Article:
Bibliophile: Brooke Blurton shares her story in ‘Big Love’

Big Love
by Brooke Blurton
Harper Collins

Brooke Blurton thought she was done with television after having her heart broken on the 2018 season of Network 10’s The Bachelor and then again on the 2019 season of Bachelor in Paradise, but there she was again in the 2021 season of The Bachelorette. This time it was more than just a quest for love, as she was the first Aboriginal and first bisexual suitor of the reality television’s franchise.

Brooke might seem quite young to be penning her memoir but, despite the happy, smiling image on the cover, she has had many more heartbreaks to contend with before arriving on the red carpets of The Bachelor reality television programs.

In Big Love, she writes about the scars she carries on her body through childhood misadventures and also the emotional scars imprinted on her being. It is quite a harrowing account and Brooke acknowledges that, struggling to survive her childhood and young adulthood, dreams were luxuries she couldn’t afford at that time.

Born in Noongar country of Western Australia, Brooke spent her early life with her mum and Nan, both who had five children with five different fathers. Brooke remembers being always hungry and sometimes being taken into foster care. She continually asserts that it was only the fierce love of her family, those who chose her as family and embracing communities that saw her through the hardships.

In her courageous memoir, she writes that there are some parts of her early life that she can’t remember because her brain is protecting her from the trauma. While she recalls the big love she has for her family, the amount of neglect and abuse she had to survive meant that she developed resilience form an early age.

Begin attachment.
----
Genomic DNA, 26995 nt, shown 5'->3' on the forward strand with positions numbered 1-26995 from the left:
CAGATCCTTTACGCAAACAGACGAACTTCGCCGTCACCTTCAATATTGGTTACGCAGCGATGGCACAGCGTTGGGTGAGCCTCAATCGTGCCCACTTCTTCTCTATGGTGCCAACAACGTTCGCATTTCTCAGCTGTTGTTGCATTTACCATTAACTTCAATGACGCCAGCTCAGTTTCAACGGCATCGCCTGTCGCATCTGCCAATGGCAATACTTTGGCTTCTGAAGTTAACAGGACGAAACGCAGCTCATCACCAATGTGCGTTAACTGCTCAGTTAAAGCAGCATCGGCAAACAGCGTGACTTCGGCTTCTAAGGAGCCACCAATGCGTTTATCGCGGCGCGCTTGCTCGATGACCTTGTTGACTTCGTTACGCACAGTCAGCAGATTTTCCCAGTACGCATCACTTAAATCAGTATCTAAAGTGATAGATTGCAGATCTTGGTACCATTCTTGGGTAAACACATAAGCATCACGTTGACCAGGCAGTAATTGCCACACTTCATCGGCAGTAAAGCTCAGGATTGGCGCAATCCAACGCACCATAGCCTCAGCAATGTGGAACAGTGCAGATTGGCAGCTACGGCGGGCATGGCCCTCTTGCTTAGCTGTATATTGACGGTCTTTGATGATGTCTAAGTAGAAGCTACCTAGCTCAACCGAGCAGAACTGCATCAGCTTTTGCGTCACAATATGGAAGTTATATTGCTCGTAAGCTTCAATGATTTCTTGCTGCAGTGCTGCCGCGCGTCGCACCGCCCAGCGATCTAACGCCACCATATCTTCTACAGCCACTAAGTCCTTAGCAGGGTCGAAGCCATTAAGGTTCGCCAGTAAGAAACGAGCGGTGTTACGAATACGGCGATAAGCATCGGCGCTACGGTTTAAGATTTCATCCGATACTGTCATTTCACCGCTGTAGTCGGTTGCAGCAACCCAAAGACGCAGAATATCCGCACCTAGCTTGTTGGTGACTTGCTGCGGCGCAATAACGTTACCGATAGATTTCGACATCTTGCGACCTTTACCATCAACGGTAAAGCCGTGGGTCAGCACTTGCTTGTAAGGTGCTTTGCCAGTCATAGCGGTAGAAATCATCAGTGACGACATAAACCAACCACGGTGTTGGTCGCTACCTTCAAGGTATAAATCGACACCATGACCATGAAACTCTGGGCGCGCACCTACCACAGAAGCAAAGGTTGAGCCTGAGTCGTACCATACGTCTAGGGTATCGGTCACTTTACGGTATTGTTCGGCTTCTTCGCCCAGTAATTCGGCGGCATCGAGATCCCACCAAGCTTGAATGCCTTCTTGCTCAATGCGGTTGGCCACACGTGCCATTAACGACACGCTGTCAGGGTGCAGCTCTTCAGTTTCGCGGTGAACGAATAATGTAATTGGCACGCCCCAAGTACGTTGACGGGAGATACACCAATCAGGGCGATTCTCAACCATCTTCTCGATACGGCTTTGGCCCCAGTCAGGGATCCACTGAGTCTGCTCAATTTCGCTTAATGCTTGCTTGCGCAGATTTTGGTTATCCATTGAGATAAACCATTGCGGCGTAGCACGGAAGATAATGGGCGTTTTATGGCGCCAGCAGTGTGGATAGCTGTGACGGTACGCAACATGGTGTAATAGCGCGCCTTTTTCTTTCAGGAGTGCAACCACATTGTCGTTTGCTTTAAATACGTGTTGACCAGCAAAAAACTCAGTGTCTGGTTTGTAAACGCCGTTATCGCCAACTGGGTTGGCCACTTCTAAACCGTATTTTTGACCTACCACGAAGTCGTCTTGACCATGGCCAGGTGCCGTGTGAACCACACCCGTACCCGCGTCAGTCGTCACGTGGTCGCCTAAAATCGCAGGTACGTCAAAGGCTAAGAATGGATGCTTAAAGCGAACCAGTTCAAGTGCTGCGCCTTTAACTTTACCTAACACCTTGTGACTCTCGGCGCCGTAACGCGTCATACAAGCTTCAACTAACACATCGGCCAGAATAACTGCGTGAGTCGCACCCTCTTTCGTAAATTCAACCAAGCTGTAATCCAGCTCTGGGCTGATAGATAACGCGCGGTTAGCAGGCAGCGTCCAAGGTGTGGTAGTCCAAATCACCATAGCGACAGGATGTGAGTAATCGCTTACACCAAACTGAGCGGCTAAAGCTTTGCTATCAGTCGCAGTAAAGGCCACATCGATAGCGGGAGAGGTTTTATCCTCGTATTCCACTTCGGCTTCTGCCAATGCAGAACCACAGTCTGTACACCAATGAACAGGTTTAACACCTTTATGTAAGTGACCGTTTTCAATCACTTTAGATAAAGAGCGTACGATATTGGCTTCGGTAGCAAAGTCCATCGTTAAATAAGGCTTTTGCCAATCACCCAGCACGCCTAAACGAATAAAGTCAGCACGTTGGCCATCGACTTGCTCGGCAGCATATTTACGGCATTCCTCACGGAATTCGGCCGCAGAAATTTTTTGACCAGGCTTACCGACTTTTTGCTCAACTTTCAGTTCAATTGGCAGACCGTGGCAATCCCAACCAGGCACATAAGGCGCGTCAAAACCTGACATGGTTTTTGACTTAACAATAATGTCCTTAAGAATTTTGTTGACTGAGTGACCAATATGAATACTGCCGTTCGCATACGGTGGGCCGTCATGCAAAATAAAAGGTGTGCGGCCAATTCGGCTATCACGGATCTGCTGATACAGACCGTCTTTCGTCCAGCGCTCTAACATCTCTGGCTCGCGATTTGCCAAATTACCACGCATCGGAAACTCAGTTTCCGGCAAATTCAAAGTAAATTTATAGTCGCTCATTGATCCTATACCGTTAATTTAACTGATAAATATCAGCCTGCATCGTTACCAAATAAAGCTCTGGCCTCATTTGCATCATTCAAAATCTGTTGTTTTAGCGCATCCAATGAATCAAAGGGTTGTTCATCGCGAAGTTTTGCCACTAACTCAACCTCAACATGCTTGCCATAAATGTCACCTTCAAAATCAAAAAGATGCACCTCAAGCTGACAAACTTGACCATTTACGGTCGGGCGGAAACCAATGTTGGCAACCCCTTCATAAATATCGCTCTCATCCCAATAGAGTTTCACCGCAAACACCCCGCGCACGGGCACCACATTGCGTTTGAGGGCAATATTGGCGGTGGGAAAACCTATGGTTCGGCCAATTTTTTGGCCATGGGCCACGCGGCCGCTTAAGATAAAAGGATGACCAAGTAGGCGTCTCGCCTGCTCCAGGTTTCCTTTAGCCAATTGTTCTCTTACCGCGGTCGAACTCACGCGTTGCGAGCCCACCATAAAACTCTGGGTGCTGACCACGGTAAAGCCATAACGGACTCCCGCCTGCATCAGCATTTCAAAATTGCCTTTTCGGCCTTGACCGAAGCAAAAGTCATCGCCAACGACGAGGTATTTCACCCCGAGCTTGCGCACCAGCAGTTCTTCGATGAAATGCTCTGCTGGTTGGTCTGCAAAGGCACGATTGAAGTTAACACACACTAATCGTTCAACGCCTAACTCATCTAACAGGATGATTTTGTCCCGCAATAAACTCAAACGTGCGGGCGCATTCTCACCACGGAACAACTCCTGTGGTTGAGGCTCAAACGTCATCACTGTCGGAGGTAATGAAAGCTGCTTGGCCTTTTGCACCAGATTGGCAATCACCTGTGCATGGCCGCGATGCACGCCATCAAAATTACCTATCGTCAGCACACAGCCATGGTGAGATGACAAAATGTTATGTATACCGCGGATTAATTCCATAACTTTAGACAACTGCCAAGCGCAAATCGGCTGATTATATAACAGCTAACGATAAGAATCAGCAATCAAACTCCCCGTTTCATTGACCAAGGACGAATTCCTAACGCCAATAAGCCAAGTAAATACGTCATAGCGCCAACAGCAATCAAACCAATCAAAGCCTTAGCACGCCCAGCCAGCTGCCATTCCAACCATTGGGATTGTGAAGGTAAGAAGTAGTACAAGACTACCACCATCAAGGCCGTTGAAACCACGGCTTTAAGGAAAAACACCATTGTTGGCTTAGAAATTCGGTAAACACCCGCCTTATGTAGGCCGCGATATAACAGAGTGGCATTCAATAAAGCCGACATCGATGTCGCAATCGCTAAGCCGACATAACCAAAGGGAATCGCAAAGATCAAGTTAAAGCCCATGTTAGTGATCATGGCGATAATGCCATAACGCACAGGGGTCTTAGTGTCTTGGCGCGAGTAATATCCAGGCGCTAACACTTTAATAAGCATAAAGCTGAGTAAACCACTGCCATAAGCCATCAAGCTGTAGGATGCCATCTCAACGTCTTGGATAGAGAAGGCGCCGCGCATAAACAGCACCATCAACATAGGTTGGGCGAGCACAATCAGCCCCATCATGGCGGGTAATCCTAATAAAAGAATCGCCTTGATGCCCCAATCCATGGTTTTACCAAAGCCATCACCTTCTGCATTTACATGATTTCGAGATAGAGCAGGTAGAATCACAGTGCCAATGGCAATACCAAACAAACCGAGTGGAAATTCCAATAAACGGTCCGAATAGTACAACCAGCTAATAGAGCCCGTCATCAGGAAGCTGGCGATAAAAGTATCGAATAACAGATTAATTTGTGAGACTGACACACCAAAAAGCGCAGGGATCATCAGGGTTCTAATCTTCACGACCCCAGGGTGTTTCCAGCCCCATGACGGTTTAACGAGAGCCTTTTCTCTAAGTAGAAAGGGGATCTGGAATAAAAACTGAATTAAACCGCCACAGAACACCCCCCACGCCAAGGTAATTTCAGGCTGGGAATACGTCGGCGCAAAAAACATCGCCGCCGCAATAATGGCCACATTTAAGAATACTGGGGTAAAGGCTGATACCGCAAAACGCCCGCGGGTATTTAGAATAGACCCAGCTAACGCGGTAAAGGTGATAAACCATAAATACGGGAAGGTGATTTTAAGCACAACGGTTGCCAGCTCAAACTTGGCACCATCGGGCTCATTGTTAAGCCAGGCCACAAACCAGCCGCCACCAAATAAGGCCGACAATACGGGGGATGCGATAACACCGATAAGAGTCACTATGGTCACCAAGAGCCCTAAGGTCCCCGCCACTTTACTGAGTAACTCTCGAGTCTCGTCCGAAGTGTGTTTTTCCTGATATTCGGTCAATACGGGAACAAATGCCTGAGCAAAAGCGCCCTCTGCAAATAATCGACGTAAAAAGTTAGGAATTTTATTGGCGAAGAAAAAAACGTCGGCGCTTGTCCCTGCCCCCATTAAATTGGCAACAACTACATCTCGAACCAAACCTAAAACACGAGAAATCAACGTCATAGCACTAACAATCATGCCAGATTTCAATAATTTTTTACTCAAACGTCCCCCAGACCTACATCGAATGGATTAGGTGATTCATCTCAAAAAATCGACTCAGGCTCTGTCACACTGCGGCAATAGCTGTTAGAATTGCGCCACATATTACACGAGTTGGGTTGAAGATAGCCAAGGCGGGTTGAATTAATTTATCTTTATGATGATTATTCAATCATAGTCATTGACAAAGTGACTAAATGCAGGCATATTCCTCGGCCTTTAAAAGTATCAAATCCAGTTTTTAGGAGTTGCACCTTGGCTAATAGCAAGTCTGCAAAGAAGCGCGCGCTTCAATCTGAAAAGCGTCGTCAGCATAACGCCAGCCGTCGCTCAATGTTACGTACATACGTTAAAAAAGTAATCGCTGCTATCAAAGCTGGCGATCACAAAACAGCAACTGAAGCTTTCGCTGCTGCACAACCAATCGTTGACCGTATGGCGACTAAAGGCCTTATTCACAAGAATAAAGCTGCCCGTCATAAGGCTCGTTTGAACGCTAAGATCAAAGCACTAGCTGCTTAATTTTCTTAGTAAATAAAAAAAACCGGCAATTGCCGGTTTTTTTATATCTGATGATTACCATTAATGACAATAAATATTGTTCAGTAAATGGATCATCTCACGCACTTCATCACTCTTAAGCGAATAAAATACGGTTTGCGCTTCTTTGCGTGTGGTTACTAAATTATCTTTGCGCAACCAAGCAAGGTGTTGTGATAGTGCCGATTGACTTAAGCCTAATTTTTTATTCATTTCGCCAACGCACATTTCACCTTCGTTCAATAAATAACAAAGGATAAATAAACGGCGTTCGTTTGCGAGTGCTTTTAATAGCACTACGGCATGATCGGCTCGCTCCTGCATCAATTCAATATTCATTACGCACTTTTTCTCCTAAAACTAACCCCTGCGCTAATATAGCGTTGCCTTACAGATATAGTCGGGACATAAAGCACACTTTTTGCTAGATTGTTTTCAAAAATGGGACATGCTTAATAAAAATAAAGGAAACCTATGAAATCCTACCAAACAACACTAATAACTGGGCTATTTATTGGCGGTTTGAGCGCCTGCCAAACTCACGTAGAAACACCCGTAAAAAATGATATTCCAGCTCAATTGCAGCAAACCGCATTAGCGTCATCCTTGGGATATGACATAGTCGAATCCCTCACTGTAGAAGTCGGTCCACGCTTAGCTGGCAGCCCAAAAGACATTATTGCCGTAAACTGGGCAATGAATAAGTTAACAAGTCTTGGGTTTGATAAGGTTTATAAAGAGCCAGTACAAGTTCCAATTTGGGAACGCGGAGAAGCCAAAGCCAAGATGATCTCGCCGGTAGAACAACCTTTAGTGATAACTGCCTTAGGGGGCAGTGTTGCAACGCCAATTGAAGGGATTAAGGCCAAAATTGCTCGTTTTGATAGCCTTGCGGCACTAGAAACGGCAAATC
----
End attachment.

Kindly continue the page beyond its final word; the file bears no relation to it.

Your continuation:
While she doesn’t go into detail about her Bachelor experiences, she acknowledges that they were opportunities to provide a role model for both young Aboriginal and gender queer people, though she didn’t love the bisexual label she was given. Brooke doesn’t factor in gender when she falls in love, “whether it’s with a man, with a woman, with a non-binary person … with whatever.”

This Noongar-Yamatji woman hasn’t just survived. While owning all the experiences that have shaped her, she has refused to let her past define her. Now living in Melbourne, Brooke has become a passionate mental health advocate for Aboriginal and queer youth.

Thanks to the big love of people in her life, she has managed to reclaim her heritage, her culture and her country as sources of strength and spirit, and anyone who reads her memoir will fall in love with her.

Lezly Herbert


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